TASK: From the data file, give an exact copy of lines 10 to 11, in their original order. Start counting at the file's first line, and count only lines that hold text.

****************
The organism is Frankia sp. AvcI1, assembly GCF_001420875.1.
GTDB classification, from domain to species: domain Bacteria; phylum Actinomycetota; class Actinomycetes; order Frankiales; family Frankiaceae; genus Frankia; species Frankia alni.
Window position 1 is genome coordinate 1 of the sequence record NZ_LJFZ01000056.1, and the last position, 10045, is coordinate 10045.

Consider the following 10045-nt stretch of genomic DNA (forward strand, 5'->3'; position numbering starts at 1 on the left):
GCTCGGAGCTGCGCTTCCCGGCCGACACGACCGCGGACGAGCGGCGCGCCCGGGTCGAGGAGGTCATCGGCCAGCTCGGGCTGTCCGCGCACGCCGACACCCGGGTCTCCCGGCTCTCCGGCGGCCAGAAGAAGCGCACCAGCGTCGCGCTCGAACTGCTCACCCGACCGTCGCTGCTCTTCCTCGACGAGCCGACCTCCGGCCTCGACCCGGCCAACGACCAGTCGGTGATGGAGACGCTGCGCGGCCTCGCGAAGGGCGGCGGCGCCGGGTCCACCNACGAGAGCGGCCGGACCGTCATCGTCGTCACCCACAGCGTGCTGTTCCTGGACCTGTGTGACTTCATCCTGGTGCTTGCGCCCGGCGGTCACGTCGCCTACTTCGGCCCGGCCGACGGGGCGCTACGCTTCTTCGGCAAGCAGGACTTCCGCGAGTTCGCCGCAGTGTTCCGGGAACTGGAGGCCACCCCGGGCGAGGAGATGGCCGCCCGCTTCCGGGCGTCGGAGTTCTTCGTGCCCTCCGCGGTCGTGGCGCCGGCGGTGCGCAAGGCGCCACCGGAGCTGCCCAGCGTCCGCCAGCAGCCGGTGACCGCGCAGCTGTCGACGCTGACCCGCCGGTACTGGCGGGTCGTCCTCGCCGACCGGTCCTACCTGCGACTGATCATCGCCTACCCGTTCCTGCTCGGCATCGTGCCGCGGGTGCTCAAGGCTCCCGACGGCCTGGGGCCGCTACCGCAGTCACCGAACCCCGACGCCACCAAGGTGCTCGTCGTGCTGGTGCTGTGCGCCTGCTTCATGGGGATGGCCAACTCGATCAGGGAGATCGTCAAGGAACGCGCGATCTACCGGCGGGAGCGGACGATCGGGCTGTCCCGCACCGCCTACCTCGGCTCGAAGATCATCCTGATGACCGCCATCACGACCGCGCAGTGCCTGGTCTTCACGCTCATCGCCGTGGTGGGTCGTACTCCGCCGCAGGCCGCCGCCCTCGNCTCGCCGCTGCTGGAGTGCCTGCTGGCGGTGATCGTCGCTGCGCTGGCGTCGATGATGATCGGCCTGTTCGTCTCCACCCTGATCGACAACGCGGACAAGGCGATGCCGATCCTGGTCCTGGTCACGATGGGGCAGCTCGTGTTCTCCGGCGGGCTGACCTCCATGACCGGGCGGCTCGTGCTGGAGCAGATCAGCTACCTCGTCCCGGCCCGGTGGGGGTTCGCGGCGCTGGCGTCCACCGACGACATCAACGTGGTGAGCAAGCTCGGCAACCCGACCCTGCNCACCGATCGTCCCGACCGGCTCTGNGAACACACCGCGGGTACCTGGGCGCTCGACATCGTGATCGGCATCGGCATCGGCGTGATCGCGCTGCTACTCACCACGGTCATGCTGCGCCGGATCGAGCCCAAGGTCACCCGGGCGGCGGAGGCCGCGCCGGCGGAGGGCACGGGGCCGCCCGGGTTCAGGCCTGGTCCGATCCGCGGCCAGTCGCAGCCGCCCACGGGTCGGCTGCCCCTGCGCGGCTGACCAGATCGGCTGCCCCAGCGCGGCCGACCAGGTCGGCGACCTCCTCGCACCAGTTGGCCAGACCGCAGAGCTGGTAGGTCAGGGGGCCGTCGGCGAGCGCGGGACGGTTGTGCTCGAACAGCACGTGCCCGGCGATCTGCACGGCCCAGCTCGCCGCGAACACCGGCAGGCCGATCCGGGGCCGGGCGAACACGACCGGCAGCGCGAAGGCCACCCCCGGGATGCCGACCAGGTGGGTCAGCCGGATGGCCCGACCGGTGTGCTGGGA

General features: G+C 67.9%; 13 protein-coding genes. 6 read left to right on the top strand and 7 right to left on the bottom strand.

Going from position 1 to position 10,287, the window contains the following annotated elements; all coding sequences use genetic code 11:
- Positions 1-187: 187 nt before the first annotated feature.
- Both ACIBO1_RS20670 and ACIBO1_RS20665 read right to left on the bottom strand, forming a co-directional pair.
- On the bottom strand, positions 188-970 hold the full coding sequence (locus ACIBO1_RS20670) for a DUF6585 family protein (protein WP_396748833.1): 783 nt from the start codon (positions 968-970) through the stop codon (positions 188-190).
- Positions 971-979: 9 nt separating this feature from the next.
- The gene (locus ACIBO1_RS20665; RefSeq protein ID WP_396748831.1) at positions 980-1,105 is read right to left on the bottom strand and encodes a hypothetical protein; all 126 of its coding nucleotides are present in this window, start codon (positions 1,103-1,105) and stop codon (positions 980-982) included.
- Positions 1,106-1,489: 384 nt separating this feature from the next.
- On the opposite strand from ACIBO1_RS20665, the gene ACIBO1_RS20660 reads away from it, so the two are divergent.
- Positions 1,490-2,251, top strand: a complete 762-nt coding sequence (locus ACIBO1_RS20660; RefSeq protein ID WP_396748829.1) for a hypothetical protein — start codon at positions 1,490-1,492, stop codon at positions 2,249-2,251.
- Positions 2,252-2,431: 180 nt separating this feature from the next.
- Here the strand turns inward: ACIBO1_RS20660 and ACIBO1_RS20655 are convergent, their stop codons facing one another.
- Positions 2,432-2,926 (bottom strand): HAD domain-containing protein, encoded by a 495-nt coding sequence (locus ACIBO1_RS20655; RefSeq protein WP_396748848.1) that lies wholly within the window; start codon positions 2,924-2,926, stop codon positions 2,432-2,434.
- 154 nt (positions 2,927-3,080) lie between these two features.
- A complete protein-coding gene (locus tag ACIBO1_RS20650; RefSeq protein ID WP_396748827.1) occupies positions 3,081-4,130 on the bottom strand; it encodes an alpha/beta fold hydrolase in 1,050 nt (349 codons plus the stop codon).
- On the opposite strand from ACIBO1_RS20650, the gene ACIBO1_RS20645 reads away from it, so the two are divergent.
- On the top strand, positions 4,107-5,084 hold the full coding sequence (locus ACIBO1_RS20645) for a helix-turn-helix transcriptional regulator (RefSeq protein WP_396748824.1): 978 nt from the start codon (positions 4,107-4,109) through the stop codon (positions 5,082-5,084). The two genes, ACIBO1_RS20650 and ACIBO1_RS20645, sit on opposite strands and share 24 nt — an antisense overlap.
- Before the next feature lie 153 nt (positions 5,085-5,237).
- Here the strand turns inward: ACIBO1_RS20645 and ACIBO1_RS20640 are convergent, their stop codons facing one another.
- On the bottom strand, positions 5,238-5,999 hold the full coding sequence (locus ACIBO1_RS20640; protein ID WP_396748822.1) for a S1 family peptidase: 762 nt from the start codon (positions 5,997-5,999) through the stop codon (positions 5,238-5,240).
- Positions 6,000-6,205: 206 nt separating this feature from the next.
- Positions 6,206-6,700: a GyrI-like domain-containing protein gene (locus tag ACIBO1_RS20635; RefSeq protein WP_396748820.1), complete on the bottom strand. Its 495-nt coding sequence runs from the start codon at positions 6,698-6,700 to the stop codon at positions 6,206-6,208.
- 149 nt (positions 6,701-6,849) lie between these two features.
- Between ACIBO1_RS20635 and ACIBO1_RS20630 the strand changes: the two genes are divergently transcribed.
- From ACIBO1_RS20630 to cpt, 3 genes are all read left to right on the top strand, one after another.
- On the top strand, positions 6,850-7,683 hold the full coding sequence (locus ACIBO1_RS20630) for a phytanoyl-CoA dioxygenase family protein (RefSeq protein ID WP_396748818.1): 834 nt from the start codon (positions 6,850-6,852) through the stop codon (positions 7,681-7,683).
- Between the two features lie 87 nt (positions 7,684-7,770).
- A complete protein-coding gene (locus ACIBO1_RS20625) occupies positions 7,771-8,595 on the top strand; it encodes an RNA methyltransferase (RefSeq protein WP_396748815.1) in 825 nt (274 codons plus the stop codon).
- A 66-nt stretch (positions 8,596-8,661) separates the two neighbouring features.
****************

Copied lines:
- On the bottom strand, positions 188-970 hold the full coding sequence (locus ACIBO1_RS20670) for a DUF6585 family protein (protein WP_396748833.1): 783 nt from the start codon (positions 968-970) through the stop codon (positions 188-190).
- Positions 971-979: 9 nt separating this feature from the next.